Our HYPO Portfolio is designed to generate high, sustainable and growing cash flow with an ~8% average dividend yield. We aim to hand-pick only the REITs offering the greatest return potential and have built a diversified portfolio of 16 positions. We are obviously biased here, but we consider this approach to be far superior to owning rental investments.
#3 - REITs provide REAL passive income, rentals don’t.
Owning real estate is more time consuming than many understand. Unless you own a triple net property with a quality tenant and long lease term, you will have to put "sweat equity" into it.
What good is it to generate an 8% cash flow yield if it becomes a part-time job with finding tenants, evicting existing ones, repairing roofs, toilets, finding contractors, monitoring neighborhoods, etc…
REITs, on the other hand, take away all operational responsibility from you. You can literally buy shares and forget about them for the next 10 years and earn great passive income while professionals take care of all the hard work for you.
When investing in private real estate, you could hire a property or asset manager to help you manage the properties, but this would again add significant cost to it. From my experience, this additional work that individual non-professional investors have to put into private real estate investment is rarely worth it. REITs are managed by real estate professionals with significantly better resources and I am therefore happy to delegate this work to them.
If you don't want to end up with a second job, I would favor REITs. Of course, it is a nice feeling of control in your investment, but is this really what you want if it implies more work and more worries?
#4 - REITs are not more volatile
Rental investors commonly argue that REITs are stocks and therefore they are more volatile. We disagree here. It is easy to say that a rental is not volatile if you never receive a quote on your property.
A direct and fair comparison of volatility is not possible as the valuation methodologies between REITs and rentals differ materially. That said, we find evidence that private real estate is even more volatile than REITs when adjusting for the leverage effect and accounting for differences in valuation methodologies.
The below table compares the volatility of private real estate indexes to public REITs and makes a series of adjustments to make the metrics more comparable:
It demonstrates that there are three reasons why investors often make the mistake of thinking that REITs are more volatile than private real estate. First, they compare levered REIT returns to unlevered private returns. Secondly, they do not consider the differences between transaction based returns (REITs) and appraisal based returns (Private). And finally, investors forget that averaged returns (Private) cannot be compared with end to end returns (REITs).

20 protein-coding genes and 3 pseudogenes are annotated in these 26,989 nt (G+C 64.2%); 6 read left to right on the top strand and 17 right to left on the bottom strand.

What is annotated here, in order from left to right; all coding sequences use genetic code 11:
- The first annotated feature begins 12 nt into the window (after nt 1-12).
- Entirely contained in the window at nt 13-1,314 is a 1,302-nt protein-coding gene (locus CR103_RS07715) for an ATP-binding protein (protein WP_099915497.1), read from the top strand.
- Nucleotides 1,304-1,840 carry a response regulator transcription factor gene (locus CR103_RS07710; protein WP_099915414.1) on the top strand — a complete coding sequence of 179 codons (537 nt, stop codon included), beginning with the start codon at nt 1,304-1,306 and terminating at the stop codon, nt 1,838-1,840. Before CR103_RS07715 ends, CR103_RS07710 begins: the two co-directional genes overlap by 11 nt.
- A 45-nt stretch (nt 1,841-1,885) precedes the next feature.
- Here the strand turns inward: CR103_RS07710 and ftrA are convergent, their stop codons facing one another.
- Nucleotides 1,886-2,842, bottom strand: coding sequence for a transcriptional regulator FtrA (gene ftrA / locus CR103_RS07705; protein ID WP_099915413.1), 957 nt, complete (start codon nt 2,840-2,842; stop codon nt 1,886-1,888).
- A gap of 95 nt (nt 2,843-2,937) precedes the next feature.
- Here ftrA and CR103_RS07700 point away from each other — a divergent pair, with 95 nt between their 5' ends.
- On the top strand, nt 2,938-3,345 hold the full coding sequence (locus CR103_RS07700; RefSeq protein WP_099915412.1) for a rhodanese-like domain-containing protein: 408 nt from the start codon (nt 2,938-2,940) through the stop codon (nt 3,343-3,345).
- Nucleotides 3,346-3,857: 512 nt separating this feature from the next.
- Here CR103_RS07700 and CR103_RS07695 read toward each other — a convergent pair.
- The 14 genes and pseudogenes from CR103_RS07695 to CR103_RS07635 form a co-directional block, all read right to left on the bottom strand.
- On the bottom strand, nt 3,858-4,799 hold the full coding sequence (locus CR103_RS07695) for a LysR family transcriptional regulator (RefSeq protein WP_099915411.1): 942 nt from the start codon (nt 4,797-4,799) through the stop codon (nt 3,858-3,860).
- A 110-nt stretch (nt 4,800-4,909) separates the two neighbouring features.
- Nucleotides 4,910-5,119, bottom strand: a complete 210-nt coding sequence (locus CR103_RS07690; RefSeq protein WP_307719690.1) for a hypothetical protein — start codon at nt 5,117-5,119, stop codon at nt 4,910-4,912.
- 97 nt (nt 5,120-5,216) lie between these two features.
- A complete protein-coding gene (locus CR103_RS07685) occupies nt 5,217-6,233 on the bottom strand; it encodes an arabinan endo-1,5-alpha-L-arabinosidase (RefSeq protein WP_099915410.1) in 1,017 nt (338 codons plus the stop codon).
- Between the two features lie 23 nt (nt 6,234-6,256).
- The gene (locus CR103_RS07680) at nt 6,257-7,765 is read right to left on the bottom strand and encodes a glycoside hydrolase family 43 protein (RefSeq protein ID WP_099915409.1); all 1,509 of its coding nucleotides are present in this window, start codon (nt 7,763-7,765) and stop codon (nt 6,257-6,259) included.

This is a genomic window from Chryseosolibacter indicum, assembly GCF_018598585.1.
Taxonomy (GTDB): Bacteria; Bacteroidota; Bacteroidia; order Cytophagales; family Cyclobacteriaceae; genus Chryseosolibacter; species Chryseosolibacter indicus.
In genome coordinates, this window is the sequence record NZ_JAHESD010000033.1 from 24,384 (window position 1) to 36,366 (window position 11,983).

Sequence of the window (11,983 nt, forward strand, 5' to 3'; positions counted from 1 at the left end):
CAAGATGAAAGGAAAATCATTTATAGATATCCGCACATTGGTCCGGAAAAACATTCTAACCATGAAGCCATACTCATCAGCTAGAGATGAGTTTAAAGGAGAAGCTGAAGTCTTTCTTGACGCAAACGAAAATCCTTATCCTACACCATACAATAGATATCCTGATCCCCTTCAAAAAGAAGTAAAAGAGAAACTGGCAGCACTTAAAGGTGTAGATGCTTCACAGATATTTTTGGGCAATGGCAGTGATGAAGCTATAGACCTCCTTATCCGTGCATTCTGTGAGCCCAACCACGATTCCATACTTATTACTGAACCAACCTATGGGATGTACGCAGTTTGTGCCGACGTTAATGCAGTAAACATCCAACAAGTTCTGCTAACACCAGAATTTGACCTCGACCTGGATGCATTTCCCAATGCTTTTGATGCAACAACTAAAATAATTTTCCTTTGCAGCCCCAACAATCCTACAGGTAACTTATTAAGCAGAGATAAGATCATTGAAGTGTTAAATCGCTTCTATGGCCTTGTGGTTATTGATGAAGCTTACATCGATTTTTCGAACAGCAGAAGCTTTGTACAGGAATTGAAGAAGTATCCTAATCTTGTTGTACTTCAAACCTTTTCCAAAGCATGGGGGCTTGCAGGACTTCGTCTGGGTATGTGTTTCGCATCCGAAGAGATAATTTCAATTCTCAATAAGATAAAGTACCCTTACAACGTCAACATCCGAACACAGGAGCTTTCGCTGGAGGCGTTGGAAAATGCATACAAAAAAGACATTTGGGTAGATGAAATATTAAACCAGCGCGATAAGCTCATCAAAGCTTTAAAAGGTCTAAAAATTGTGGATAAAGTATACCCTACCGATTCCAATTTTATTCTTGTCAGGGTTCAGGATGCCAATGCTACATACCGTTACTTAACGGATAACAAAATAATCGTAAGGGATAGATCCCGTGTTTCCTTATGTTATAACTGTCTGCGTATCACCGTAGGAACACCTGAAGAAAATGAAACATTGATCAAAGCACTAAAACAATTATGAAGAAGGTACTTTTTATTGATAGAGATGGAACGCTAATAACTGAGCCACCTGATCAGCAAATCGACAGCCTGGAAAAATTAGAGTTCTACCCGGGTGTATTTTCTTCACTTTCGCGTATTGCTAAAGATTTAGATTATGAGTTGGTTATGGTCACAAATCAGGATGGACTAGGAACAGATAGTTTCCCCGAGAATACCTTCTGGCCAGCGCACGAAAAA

When adjusting for all these differences, the researcher finds out that listed equity REIT returns are actually 17.5% less volatile than private real estate (That is comparing 8.81% with 10.68%). In other words, the conclusion is that using leverage adds volatility, being traded on the stock exchange does not.
Final conclusion: REITs beat rentals
REITs have historically outperformed rental investments while being less risky in my opinion. I do not expect this to change in the future, and this is why I decided to specialize in the REIT sector rather than private real estate.
REITs are far more efficient, better diversified, more liquid, have better access to cheap capital and superior deals than most other investors. It is clear that certain specific investors are exceptions to this conclusion, but I am highly skeptical of any rental investor who claims to outperform REITs in the long run, when accounting for all expenses including transaction costs, property management, repairs, and all the work and time they put into it.
I believe that for most people the best long-term strategy to real estate investing is to invest in a basket to potentially undervalued REITs with above average yields such as W.P. Carey (WPC), EPR Properties (EPR), Iron Mountain (IRM), Brixmor (BRX) or even Washington Prime (WPG) for the more aggressive investors.
Moreover, REITs are today historically cheap trading at high discounts to NAV suggesting that the future returns could be even greater.
Source: Lazard Real Estate
Our real estate portfolio holds today many positions trading at their lowest valuations in years. We consider these to be massively undervalued by the market and expect significant upside to materialize in the next years, in addition to the generous +8% dividend yield. With the majority of the marketplace starting to look expensive, our portfolio appears to be particularly well positioned for 2018 and beyond. To gain access to our full portfolio holdings, along with real-time alerts on real estate opportunities along with regular market updates, join us today at High Yield Landlord with a 2-week FREE trial. Click HERE.